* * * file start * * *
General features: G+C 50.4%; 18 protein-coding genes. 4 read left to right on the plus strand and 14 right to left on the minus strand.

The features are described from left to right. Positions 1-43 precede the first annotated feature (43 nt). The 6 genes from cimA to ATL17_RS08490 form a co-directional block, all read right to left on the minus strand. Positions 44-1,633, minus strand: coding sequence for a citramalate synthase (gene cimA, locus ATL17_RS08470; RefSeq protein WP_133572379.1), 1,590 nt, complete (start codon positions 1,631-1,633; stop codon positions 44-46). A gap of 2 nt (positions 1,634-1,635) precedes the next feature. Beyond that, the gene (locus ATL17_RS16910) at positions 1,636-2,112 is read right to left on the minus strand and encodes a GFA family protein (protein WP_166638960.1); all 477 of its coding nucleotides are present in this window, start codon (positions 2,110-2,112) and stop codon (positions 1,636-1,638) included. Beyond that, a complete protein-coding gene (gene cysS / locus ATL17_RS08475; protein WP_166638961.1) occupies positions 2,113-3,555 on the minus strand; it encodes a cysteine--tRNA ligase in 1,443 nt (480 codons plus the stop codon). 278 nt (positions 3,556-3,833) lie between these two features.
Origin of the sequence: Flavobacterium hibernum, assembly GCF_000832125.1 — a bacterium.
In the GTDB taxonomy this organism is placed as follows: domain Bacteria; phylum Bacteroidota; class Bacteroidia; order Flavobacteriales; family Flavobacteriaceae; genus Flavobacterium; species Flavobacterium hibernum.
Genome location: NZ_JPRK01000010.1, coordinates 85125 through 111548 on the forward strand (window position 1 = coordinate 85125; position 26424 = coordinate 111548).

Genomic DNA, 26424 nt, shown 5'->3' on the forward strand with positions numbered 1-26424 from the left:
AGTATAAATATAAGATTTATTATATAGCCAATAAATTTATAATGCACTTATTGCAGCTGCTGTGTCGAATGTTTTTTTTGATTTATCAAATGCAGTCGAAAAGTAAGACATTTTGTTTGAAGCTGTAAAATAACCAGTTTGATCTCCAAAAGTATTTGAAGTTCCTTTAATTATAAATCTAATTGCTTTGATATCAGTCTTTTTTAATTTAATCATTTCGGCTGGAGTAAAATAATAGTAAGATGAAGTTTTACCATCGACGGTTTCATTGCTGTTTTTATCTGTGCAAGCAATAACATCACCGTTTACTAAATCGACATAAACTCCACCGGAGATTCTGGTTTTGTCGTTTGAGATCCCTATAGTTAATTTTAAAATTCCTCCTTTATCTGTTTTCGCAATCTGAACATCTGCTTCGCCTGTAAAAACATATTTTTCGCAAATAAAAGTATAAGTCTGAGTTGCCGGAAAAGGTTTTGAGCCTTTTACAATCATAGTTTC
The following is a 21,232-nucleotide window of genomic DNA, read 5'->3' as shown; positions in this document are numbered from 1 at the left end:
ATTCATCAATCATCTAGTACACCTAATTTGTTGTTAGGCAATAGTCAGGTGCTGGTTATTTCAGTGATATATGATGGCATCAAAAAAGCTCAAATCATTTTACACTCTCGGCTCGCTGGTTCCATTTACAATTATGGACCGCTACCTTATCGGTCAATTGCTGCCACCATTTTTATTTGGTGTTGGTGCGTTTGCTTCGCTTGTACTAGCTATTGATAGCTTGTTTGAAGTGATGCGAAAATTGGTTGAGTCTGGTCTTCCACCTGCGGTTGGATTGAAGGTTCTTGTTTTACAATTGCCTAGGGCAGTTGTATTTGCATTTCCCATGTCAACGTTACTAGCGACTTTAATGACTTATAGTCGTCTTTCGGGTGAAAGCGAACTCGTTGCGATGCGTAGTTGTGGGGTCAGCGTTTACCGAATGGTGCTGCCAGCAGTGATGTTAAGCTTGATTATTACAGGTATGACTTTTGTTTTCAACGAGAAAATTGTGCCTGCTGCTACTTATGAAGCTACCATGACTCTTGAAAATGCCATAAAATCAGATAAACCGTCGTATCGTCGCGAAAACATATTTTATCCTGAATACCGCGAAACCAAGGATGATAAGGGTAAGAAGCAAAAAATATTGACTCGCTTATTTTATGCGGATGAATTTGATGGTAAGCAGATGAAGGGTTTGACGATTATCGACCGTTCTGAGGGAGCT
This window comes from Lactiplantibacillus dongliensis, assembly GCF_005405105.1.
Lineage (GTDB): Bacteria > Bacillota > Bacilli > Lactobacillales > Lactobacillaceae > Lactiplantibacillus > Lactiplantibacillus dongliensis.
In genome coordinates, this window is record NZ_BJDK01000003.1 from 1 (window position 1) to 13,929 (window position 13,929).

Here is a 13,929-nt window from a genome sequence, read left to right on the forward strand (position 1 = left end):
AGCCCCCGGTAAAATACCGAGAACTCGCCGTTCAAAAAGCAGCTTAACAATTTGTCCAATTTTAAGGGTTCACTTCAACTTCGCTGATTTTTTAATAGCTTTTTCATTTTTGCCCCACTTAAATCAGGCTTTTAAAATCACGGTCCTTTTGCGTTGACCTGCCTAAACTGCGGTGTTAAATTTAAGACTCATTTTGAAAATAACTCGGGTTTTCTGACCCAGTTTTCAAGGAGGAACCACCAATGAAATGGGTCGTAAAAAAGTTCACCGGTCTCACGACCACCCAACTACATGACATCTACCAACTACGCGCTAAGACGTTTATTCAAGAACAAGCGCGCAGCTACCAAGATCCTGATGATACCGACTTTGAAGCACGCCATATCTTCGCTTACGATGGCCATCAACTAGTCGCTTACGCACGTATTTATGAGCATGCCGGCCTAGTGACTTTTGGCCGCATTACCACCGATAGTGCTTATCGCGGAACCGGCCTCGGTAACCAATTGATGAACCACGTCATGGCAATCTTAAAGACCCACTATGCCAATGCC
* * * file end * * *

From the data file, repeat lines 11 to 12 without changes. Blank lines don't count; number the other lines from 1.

Lineage (GTDB): Bacteria > Bacillota > Bacilli > Lactobacillales > Lactobacillaceae > Lactiplantibacillus > Lactiplantibacillus dongliensis.
In genome coordinates, this window is record NZ_BJDK01000003.1 from 1 (window position 1) to 13,929 (window position 13,929).